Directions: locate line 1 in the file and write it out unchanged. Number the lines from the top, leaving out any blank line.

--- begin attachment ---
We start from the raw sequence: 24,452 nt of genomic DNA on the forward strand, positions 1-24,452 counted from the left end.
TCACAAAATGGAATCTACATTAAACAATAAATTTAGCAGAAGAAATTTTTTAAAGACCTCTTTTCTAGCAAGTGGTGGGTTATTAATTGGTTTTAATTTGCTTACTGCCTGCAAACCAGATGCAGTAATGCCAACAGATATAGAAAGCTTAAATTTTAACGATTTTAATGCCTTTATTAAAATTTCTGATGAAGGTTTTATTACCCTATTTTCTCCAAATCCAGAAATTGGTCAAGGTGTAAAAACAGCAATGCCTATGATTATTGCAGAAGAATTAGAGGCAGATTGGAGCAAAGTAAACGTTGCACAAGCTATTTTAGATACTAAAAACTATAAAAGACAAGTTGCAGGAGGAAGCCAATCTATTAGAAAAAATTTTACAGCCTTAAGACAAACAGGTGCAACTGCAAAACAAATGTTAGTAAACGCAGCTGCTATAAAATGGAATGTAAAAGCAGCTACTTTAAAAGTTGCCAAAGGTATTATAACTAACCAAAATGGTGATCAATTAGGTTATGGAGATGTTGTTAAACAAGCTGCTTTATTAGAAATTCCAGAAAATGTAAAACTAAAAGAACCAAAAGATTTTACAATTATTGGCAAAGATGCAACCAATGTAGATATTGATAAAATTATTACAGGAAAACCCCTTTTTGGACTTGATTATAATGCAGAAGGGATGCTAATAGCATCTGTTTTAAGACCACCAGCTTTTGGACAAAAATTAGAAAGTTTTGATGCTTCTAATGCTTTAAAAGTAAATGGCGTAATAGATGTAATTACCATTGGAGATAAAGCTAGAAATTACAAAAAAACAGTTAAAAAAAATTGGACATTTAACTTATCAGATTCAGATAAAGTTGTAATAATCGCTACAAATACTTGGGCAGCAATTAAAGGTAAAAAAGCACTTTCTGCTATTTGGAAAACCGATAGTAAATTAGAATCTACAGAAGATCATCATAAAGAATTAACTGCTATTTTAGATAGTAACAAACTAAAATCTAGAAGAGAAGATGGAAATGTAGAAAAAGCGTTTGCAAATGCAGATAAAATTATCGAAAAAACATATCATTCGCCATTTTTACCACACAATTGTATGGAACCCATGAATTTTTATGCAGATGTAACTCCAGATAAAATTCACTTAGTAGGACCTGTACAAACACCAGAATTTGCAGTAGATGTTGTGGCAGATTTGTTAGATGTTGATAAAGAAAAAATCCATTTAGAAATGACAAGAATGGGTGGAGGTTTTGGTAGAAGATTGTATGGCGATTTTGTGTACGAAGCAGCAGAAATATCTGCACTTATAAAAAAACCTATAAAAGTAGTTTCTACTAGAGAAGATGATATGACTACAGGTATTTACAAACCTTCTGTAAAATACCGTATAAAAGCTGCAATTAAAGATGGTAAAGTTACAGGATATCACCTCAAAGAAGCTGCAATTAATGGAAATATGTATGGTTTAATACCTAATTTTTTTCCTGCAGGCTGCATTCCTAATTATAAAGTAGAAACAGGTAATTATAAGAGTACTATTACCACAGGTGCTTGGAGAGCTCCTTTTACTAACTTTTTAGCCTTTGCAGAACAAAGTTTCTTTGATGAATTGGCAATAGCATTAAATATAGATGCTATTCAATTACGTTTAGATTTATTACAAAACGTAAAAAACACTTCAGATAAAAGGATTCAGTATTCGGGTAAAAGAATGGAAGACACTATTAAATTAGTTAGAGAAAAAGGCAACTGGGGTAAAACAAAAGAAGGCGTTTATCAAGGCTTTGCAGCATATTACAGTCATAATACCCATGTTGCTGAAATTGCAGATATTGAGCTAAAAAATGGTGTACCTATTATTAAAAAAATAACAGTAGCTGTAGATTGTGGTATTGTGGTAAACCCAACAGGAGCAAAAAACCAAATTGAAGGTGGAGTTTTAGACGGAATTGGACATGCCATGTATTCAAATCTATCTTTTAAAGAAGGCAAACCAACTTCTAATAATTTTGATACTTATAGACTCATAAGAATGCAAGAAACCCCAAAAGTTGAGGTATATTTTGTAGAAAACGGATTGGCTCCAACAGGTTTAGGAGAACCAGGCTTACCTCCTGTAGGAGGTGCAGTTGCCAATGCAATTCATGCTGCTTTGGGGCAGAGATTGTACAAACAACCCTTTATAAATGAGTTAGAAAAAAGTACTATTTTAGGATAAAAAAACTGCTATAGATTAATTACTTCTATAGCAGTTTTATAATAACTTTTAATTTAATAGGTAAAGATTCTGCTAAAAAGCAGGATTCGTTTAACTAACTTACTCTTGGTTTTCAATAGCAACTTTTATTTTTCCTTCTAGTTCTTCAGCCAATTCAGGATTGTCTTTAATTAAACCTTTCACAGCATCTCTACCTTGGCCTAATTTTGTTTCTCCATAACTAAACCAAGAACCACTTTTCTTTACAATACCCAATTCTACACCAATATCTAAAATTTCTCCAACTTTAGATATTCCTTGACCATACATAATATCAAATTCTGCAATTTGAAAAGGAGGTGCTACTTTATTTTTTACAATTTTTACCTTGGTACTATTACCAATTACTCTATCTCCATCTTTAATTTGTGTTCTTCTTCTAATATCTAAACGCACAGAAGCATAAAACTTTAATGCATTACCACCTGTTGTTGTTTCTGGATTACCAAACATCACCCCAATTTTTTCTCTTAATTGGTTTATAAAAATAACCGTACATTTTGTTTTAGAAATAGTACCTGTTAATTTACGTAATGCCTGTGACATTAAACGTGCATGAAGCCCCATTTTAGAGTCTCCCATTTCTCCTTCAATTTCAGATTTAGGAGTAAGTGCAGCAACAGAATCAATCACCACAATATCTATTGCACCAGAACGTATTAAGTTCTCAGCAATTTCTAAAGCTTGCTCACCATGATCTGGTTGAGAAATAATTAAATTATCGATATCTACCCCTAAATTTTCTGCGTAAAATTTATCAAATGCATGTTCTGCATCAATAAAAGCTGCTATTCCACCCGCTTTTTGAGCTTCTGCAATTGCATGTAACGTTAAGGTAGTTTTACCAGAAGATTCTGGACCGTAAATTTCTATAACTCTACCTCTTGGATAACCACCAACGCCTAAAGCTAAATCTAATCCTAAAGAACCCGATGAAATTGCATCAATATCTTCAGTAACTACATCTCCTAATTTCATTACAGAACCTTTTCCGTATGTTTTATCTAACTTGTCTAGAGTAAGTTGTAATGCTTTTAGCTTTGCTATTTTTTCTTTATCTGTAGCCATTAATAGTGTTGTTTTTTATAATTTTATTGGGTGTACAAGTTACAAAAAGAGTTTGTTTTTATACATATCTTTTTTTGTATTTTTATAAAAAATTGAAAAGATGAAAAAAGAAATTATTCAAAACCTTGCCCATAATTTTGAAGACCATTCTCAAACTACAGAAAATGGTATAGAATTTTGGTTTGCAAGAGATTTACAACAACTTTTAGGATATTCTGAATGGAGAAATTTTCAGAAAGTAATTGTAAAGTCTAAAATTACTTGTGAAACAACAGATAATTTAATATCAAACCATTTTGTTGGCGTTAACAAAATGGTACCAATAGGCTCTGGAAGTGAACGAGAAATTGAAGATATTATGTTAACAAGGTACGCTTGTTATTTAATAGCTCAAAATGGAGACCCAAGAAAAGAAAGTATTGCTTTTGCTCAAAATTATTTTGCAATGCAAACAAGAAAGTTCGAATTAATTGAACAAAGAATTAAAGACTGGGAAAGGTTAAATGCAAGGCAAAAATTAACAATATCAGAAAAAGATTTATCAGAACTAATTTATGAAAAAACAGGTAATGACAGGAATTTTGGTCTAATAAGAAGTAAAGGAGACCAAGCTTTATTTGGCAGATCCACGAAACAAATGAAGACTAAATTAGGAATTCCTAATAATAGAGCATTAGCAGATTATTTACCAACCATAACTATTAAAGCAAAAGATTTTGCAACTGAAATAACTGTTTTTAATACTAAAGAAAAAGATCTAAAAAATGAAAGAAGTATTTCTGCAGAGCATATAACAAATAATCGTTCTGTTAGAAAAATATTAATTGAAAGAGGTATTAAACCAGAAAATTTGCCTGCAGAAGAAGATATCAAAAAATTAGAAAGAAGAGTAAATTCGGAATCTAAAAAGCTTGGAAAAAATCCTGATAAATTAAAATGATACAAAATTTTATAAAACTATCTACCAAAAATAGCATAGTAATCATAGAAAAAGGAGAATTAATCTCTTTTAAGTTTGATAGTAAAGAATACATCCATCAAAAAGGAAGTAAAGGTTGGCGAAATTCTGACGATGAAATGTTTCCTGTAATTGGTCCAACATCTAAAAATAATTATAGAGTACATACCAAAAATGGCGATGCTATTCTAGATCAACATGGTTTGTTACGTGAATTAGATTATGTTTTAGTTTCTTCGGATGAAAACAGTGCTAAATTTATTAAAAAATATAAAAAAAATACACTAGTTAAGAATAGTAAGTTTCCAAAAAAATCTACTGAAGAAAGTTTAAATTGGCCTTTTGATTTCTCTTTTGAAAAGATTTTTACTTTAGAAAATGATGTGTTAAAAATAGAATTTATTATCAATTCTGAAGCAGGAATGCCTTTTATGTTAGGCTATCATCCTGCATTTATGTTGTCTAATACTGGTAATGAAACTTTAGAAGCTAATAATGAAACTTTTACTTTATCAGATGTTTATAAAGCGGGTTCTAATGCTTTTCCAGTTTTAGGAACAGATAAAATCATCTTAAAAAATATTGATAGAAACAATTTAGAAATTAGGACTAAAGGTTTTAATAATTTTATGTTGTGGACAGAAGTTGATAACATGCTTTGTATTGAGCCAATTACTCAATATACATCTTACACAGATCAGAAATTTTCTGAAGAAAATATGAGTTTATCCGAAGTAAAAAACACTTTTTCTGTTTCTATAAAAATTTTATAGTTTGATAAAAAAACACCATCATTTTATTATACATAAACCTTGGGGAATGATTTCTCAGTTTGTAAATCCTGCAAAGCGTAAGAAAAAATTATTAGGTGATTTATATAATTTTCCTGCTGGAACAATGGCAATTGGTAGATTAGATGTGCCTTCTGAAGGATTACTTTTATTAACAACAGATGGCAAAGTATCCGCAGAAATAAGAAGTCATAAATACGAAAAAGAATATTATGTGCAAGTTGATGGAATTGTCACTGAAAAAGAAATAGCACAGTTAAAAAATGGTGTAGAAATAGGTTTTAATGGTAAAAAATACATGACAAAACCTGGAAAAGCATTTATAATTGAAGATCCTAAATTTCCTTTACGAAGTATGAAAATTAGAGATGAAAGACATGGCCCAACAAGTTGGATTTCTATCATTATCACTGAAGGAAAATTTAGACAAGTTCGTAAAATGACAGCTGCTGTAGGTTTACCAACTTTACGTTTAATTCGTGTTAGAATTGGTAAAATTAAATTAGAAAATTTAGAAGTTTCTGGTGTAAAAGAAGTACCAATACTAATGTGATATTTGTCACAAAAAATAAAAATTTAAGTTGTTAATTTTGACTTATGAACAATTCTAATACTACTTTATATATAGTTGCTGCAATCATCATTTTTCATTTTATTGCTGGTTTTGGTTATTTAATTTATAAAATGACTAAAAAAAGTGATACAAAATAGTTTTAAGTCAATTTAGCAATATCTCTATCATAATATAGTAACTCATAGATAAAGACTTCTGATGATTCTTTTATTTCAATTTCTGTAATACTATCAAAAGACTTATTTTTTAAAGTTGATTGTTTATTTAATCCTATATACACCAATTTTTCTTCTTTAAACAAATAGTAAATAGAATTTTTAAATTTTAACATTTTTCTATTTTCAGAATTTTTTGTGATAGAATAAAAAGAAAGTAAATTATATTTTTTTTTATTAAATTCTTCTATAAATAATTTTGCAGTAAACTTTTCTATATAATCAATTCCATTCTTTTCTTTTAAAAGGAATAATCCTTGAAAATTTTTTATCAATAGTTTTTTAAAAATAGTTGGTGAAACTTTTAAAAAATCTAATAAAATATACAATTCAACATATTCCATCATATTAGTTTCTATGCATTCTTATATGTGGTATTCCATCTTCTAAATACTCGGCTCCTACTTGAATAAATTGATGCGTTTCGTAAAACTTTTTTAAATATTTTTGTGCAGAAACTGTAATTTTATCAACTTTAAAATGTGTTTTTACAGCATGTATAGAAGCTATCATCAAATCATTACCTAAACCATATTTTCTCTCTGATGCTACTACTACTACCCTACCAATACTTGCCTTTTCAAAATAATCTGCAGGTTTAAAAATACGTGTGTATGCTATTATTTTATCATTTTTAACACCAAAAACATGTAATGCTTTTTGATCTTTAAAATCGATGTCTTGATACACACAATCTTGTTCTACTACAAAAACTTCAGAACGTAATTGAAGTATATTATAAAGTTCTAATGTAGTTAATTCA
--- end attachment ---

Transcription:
We start from the raw sequence: 24,452 nt of genomic DNA on the forward strand, positions 1-24,452 counted from the left end.